January saw another round of significant credit card data breaches, one of which was the OnePlus breach that compromised the credit card information of around 40,000 customers. The mobile phone manufacturer experienced a breach on one of its servers, and a malicious script was able to capture customer cardholder information. National Stores, an American clothing retailer, also took a hit as credit card information was compromised over a five-month period starting in July of last year. The company is now working with the FBI to assess the extent of the breach and ensure proper damage control.
News stories like these are becoming increasingly common, and companies should be wary, because attacks like these aren’t going to stop any time soon. In the age of cryptocurrency and the dark web, data theft has become one of the biggest problems security professionals have to deal with. Attacks are evolving fast—much faster than defense mechanisms can cope with, meaning if someone wants to carry out a targeted attack, chances are, they will succeed.
All these developments have made PCI DSS compliance—comprised of 12 security requirements for enforcing the security of cardholder data—more important than ever. Most businesses today—such as your own—accept credit card payments and deal with sensitive cardholder information.
Having tight security measures for storing and processing data can reduce the chance of data misuse, help you detect and respond to breaches, and keep you PCI compliant. It’s important to look beyond basic preventive security measures and strengthen your incident detection and response mechanisms as well. SIEM (security information and event management), change auditing, and file integrity monitoring all play a major role in complying with PCI DSS.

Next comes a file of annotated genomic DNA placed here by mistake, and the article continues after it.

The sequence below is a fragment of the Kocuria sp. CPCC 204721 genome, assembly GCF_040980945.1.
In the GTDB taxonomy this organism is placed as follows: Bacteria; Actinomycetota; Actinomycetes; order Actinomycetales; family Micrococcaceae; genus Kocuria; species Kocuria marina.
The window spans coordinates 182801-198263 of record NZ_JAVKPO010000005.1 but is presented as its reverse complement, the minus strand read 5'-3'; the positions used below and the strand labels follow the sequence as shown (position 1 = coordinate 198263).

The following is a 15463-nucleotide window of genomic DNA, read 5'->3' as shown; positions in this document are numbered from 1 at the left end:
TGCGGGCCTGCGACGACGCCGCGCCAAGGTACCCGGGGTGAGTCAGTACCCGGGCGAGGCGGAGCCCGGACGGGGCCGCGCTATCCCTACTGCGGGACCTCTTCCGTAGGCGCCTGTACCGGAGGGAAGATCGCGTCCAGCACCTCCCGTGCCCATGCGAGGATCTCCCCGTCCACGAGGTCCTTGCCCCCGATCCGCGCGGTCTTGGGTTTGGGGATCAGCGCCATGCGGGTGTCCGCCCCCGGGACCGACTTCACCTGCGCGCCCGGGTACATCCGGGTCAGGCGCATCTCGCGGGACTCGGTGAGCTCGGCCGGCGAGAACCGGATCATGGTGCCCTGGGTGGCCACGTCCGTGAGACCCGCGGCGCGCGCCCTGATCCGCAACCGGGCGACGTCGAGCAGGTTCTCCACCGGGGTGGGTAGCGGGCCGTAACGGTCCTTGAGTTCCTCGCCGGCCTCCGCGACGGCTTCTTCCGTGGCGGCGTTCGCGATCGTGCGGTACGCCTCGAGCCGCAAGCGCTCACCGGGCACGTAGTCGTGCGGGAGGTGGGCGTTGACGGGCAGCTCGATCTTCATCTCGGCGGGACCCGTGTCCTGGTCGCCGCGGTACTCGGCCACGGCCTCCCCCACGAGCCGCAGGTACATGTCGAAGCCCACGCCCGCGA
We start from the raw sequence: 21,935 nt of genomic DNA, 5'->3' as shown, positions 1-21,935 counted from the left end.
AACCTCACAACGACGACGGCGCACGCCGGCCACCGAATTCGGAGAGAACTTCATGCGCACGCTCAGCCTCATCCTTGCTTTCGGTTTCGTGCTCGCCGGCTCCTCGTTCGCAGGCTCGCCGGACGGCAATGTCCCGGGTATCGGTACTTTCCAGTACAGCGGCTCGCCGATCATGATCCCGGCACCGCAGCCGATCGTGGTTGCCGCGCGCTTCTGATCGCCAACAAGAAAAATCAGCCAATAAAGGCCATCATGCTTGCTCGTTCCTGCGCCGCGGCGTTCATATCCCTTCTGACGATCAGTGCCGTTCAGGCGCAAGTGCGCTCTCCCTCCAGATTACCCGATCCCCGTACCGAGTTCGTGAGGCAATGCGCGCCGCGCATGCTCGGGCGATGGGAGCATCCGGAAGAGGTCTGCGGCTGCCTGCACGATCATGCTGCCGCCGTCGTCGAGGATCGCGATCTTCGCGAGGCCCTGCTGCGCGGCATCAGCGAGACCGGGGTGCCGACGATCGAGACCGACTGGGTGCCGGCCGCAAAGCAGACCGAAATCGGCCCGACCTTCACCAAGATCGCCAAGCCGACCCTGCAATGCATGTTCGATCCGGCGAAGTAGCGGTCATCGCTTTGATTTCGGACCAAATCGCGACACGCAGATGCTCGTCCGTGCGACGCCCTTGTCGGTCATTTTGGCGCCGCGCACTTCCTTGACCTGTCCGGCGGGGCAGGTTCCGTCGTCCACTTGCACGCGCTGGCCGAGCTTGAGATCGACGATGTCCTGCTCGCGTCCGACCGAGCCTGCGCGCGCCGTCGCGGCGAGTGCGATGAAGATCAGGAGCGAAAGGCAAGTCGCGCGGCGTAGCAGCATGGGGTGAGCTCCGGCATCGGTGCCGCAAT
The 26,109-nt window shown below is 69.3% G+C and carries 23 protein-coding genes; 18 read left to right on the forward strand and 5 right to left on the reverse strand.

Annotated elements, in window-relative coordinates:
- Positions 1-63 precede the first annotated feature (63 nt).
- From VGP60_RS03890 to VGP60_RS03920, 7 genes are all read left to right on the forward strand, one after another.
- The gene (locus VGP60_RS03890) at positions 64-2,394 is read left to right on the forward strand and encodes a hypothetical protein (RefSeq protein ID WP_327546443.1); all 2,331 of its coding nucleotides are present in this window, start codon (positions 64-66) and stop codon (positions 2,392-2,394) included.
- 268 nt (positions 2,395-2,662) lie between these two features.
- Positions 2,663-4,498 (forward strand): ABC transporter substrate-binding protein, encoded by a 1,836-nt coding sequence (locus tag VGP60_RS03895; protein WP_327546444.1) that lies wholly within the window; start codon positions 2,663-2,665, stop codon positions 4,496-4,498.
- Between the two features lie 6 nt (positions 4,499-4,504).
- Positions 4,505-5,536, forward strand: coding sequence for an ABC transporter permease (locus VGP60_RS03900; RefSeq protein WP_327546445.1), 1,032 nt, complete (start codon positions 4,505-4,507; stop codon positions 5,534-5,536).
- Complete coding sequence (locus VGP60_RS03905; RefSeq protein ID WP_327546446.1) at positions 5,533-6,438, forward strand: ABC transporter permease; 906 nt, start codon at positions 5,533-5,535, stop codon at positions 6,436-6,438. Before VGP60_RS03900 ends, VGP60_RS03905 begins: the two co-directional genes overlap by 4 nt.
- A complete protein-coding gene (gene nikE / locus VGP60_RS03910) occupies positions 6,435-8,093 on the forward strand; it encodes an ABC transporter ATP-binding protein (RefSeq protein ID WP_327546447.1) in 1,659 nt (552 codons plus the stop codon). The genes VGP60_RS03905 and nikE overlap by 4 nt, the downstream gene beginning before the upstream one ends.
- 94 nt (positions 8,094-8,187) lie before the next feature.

In fact, PCI DSS requires that you collect log data from the different systems across your network and ensure secure archival. Do you know why this is important? Your log data is the first place you should look if something goes wrong. If you had to carry out a forensic investigation into an incident then your log data would carry the information you need.
We will only continue to hear about more credit card breaches in the months and years to come. If you don’t want to end up as another victim reported in one of these stories, then now is a good time to assess your cybersecurity strategy and bolster your defenses.
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